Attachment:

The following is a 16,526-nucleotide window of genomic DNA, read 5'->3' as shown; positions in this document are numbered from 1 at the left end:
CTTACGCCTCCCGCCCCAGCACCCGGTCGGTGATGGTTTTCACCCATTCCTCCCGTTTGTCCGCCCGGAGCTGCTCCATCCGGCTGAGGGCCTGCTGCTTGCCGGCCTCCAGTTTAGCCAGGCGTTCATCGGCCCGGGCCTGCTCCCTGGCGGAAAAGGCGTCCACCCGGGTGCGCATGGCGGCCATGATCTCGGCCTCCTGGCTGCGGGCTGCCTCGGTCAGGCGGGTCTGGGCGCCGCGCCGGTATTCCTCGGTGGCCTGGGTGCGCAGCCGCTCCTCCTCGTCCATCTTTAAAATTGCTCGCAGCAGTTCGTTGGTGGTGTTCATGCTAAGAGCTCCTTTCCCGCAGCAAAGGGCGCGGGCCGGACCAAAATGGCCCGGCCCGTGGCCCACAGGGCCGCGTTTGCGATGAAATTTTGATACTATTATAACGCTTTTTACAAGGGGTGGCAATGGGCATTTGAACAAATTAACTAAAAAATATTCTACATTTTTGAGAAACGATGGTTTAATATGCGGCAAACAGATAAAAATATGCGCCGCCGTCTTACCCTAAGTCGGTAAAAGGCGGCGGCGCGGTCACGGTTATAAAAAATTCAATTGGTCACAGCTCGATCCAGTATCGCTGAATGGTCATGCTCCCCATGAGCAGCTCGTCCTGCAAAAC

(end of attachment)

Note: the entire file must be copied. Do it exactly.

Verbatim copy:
The following is a 16,526-nucleotide window of genomic DNA, read 5'->3' as shown; positions in this document are numbered from 1 at the left end:
CTTACGCCTCCCGCCCCAGCACCCGGTCGGTGATGGTTTTCACCCATTCCTCCCGTTTGTCCGCCCGGAGCTGCTCCATCCGGCTGAGGGCCTGCTGCTTGCCGGCCTCCAGTTTAGCCAGGCGTTCATCGGCCCGGGCCTGCTCCCTGGCGGAAAAGGCGTCCACCCGGGTGCGCATGGCGGCCATGATCTCGGCCTCCTGGCTGCGGGCTGCCTCGGTCAGGCGGGTCTGGGCGCCGCGCCGGTATTCCTCGGTGGCCTGGGTGCGCAGCCGCTCCTCCTCGTCCATCTTTAAAATTGCTCGCAGCAGTTCGTTGGTGGTGTTCATGCTAAGAGCTCCTTTCCCGCAGCAAAGGGCGCGGGCCGGACCAAAATGGCCCGGCCCGTGGCCCACAGGGCCGCGTTTGCGATGAAATTTTGATACTATTATAACGCTTTTTACAAGGGGTGGCAATGGGCATTTGAACAAATTAACTAAAAAATATTCTACATTTTTGAGAAACGATGGTTTAATATGCGGCAAACAGATAAAAATATGCGCCGCCGTCTTACCCTAAGTCGGTAAAAGGCGGCGGCGCGGTCACGGTTATAAAAAATTCAATTGGTCACAGCTCGATCCAGTATCGCTGAATGGTCATGCTCCCCATGAGCAGCTCGTCCTGCAAAAC